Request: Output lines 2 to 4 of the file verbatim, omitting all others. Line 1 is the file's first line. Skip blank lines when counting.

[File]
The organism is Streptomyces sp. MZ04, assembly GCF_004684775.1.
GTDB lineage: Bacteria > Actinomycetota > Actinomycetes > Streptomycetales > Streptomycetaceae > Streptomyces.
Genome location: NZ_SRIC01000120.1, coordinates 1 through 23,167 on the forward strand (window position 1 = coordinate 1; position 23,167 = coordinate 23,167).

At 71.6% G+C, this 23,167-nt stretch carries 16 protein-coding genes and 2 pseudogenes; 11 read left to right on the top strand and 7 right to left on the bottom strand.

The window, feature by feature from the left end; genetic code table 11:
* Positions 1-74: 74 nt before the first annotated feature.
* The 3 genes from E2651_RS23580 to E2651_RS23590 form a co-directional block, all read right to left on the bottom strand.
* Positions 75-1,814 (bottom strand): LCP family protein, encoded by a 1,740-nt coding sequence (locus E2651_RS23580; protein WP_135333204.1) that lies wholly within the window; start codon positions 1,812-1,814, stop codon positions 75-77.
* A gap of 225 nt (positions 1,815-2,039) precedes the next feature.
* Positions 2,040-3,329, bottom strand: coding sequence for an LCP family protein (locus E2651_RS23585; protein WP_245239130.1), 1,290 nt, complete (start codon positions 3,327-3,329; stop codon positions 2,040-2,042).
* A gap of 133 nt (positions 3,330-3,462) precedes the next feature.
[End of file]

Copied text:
GTDB lineage: Bacteria > Actinomycetota > Actinomycetes > Streptomycetales > Streptomycetaceae > Streptomyces.
Genome location: NZ_SRIC01000120.1, coordinates 1 through 23,167 on the forward strand (window position 1 = coordinate 1; position 23,167 = coordinate 23,167).

At 71.6% G+C, this 23,167-nt stretch carries 16 protein-coding genes and 2 pseudogenes; 11 read left to right on the top strand and 7 right to left on the bottom strand.